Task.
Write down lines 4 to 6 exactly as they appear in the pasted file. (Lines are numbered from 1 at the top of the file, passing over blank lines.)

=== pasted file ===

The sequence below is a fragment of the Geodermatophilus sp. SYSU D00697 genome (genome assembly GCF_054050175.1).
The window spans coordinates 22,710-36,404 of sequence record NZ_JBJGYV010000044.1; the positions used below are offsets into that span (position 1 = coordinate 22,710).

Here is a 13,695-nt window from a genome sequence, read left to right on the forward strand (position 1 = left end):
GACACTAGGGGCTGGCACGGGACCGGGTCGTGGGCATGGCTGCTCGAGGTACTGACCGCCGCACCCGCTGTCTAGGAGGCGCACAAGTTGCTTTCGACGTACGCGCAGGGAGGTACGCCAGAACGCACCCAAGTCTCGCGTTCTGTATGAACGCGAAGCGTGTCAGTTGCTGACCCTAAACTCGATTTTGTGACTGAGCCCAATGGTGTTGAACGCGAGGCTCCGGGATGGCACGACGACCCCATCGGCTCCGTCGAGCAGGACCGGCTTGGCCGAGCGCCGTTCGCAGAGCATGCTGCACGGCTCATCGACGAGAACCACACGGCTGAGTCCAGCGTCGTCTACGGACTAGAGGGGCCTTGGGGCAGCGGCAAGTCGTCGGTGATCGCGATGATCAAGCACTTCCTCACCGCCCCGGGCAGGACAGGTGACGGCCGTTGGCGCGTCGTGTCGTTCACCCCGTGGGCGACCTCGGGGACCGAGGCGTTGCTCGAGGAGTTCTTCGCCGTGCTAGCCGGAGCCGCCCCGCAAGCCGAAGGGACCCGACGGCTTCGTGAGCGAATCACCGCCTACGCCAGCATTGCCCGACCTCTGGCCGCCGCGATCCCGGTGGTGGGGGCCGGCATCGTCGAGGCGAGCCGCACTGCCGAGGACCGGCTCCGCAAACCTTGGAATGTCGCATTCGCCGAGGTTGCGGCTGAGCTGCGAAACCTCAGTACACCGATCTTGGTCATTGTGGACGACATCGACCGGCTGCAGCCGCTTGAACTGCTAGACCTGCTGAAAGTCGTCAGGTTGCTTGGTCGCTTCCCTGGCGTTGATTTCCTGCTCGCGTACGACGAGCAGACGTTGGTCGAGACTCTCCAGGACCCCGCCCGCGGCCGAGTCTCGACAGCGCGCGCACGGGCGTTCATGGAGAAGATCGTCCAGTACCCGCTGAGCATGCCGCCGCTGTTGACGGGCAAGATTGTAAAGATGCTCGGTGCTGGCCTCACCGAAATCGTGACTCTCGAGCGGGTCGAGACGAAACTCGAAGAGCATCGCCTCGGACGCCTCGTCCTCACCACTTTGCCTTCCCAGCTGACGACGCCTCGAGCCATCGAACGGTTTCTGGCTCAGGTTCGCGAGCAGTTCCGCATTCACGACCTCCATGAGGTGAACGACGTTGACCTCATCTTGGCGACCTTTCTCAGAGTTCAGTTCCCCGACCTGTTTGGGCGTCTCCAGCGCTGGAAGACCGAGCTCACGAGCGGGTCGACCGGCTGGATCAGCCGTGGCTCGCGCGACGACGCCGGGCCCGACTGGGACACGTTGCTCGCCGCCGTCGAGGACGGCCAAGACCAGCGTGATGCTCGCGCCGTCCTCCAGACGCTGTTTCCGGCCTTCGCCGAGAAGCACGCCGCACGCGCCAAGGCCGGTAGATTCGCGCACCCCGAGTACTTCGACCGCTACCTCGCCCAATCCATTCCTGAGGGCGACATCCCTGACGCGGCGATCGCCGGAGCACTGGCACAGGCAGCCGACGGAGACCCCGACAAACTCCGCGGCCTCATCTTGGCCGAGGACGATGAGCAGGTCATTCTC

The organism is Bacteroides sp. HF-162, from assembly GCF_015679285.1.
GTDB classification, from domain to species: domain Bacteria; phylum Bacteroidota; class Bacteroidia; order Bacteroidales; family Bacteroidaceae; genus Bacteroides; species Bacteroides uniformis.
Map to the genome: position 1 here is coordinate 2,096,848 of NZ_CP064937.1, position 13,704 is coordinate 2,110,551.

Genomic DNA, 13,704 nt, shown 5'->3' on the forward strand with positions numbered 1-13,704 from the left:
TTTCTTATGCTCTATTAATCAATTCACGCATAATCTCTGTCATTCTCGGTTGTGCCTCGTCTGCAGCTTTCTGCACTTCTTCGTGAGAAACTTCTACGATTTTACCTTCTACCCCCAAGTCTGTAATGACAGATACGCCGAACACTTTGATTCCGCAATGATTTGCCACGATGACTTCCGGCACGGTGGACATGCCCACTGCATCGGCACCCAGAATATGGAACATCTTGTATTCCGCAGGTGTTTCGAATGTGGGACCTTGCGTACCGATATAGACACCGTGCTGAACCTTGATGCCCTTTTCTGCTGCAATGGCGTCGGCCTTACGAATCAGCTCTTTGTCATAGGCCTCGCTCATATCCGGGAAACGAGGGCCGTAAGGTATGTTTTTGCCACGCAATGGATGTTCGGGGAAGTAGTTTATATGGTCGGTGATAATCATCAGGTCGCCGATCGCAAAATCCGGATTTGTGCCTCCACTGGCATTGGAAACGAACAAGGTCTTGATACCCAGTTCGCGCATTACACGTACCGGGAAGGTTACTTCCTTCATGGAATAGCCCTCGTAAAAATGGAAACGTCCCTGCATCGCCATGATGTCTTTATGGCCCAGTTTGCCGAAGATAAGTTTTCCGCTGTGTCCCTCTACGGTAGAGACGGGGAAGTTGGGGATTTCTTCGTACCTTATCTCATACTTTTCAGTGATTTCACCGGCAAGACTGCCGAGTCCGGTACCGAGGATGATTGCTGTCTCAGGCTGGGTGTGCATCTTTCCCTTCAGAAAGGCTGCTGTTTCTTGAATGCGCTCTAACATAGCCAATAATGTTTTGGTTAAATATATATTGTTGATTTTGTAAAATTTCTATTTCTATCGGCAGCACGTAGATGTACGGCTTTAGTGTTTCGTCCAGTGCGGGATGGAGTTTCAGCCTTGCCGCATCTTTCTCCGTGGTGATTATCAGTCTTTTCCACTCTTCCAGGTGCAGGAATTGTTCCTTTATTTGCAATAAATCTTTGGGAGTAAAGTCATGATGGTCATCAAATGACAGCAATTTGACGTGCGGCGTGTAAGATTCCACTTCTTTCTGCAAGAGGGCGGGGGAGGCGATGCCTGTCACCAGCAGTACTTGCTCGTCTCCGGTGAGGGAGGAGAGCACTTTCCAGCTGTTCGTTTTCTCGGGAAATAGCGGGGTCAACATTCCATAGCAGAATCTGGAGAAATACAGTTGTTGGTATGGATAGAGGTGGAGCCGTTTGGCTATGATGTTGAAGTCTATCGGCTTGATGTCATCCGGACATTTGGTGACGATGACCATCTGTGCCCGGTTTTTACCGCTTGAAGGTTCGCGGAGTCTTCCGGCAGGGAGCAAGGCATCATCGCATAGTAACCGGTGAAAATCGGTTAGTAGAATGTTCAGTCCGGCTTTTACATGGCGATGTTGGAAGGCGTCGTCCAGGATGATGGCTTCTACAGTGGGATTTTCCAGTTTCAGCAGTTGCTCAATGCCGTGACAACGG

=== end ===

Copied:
GACACTAGGGGCTGGCACGGGACCGGGTCGTGGGCATGGCTGCTCGAGGTACTGACCGCCGCACCCGCTGTCTAGGAGGCGCACAAGTTGCTTTCGACGTACGCGCAGGGAGGTACGCCAGAACGCACCCAAGTCTCGCGTTCTGTATGAACGCGAAGCGTGTCAGTTGCTGACCCTAAACTCGATTTTGTGACTGAGCCCAATGGTGTTGAACGCGAGGCTCCGGGATGGCACGACGACCCCATCGGCTCCGTCGAGCAGGACCGGCTTGGCCGAGCGCCGTTCGCAGAGCATGCTGCACGGCTCATCGACGAGAACCACACGGCTGAGTCCAGCGTCGTCTACGGACTAGAGGGGCCTTGGGGCAGCGGCAAGTCGTCGGTGATCGCGATGATCAAGCACTTCCTCACCGCCCCGGGCAGGACAGGTGACGGCCGTTGGCGCGTCGTGTCGTTCACCCCGTGGGCGACCTCGGGGACCGAGGCGTTGCTCGAGGAGTTCTTCGCCGTGCTAGCCGGAGCCGCCCCGCAAGCCGAAGGGACCCGACGGCTTCGTGAGCGAATCACCGCCTACGCCAGCATTGCCCGACCTCTGGCCGCCGCGATCCCGGTGGTGGGGGCCGGCATCGTCGAGGCGAGCCGCACTGCCGAGGACCGGCTCCGCAAACCTTGGAATGTCGCATTCGCCGAGGTTGCGGCTGAGCTGCGAAACCTCAGTACACCGATCTTGGTCATTGTGGACGACATCGACCGGCTGCAGCCGCTTGAACTGCTAGACCTGCTGAAAGTCGTCAGGTTGCTTGGTCGCTTCCCTGGCGTTGATTTCCTGCTCGCGTACGACGAGCAGACGTTGGTCGAGACTCTCCAGGACCCCGCCCGCGGCCGAGTCTCGACAGCGCGCGCACGGGCGTTCATGGAGAAGATCGTCCAGTACCCGCTGAGCATGCCGCCGCTGTTGACGGGCAAGATTGTAAAGATGCTCGGTGCTGGCCTCACCGAAATCGTGACTCTCGAGCGGGTCGAGACGAAACTCGAAGAGCATCGCCTCGGACGCCTCGTCCTCACCACTTTGCCTTCCCAGCTGACGACGCCTCGAGCCATCGAACGGTTTCTGGCTCAGGTTCGCGAGCAGTTCCGCATTCACGACCTCCATGAGGTGAACGACGTTGACCTCATCTTGGCGACCTTTCTCAGAGTTCAGTTCCCCGACCTGTTTGGGCGTCTCCAGCGCTGGAAGACCGAGCTCACGAGCGGGTCGACCGGCTGGATCAGCCGTGGCTCGCGCGACGACGCCGGGCCCGACTGGGACACGTTGCTCGCCGCCGTCGAGGACGGCCAAGACCAGCGTGATGCTCGCGCCGTCCTCCAGACGCTGTTTCCGGCCTTCGCCGAGAAGCACGCCGCACGCGCCAAGGCCGGTAGATTCGCGCACCCCGAGTACTTCGACCGCTACCTCGCCCAATCCATTCCTGAGGGCGACATCCCTGACGCGGCGATCGCCGGAGCACTGGCACAGGCAGCCGACGGAGACCCCGACAAACTCCGCGGCCTCATCTTGGCCGAGGACGATGAGCAGGTCATTCTC

The organism is Bacteroides sp. HF-162, from assembly GCF_015679285.1.
GTDB classification, from domain to species: domain Bacteria; phylum Bacteroidota; class Bacteroidia; order Bacteroidales; family Bacteroidaceae; genus Bacteroides; species Bacteroides uniformis.